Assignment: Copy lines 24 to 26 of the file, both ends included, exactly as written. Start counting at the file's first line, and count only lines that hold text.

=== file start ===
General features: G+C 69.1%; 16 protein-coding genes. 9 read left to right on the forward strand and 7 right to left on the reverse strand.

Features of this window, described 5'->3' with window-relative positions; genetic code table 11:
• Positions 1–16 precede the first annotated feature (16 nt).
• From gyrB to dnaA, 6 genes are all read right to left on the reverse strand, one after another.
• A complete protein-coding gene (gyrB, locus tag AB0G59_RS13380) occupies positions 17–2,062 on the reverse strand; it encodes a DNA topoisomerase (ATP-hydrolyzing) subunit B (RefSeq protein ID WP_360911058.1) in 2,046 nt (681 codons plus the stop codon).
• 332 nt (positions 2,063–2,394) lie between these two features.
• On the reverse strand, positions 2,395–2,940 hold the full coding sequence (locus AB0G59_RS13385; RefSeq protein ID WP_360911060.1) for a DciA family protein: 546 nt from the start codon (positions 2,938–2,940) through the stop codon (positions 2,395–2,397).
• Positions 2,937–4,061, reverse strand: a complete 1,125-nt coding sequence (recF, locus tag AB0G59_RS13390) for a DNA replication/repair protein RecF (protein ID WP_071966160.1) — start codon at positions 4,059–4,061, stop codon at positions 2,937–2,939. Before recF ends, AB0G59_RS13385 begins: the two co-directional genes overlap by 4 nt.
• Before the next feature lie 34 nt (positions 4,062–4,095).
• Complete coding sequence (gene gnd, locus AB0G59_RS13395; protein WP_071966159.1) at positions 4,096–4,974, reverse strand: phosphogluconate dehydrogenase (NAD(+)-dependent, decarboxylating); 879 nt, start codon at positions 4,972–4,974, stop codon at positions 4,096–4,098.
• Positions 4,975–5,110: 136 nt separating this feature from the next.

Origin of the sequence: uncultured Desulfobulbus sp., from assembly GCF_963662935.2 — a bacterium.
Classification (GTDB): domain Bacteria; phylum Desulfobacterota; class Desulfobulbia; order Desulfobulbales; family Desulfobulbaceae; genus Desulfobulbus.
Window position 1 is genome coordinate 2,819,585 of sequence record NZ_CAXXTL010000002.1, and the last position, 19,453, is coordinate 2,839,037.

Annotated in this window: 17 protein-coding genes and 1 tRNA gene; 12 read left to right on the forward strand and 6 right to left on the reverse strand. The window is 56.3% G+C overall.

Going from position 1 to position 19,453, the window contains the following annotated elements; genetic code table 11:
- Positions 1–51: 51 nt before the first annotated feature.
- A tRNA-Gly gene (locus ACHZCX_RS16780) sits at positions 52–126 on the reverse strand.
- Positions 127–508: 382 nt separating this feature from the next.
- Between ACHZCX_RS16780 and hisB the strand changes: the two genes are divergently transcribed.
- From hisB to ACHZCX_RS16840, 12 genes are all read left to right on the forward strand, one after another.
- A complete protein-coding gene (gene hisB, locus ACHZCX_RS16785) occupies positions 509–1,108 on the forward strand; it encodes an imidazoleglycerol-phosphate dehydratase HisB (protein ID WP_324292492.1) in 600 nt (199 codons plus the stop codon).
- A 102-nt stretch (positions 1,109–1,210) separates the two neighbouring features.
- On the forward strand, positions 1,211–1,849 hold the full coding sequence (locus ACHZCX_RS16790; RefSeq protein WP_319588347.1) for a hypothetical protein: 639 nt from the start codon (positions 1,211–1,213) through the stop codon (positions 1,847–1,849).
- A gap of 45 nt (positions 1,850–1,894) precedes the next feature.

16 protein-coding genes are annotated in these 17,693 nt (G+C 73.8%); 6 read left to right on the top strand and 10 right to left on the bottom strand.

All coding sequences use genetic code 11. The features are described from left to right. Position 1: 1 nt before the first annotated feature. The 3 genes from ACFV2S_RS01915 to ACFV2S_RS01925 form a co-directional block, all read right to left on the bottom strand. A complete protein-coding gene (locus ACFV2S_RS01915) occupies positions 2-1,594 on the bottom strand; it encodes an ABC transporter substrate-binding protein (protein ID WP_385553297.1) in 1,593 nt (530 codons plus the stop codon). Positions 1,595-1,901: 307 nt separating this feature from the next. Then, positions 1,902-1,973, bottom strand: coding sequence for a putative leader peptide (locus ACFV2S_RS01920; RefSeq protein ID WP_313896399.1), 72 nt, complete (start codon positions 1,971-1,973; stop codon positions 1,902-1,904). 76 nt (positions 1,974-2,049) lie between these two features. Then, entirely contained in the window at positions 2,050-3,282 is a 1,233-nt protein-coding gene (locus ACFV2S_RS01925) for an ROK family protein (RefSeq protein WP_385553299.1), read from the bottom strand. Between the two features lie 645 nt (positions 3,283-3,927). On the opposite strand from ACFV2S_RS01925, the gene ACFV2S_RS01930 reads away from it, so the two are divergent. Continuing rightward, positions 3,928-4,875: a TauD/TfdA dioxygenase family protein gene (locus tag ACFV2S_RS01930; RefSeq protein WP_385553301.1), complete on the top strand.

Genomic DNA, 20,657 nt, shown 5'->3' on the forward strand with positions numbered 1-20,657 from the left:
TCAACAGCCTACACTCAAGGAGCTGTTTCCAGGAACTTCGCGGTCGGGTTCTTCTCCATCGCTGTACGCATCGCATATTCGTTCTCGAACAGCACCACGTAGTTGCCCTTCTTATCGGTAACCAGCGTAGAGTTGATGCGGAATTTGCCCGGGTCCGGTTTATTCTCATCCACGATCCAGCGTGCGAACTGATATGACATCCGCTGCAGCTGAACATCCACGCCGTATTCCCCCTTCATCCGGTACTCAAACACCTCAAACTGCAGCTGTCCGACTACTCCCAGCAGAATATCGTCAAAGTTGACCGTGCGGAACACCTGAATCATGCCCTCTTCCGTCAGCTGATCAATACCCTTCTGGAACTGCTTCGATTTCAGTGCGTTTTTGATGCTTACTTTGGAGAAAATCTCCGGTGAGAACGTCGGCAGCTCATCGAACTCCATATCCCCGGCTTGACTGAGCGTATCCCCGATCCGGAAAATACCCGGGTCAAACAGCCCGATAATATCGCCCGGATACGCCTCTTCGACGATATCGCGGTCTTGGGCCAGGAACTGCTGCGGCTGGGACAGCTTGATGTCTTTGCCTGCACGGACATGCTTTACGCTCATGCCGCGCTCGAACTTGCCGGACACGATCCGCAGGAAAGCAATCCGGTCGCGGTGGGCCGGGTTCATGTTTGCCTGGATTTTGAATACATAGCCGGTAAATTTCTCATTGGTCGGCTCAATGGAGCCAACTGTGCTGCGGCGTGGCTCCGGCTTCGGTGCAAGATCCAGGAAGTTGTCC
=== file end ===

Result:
- On the forward strand, positions 1,211–1,849 hold the full coding sequence (locus ACHZCX_RS16790; RefSeq protein WP_319588347.1) for a hypothetical protein: 639 nt from the start codon (positions 1,211–1,213) through the stop codon (positions 1,847–1,849).
- A gap of 45 nt (positions 1,850–1,894) precedes the next feature.

16 protein-coding genes are annotated in these 17,693 nt (G+C 73.8%); 6 read left to right on the top strand and 10 right to left on the bottom strand.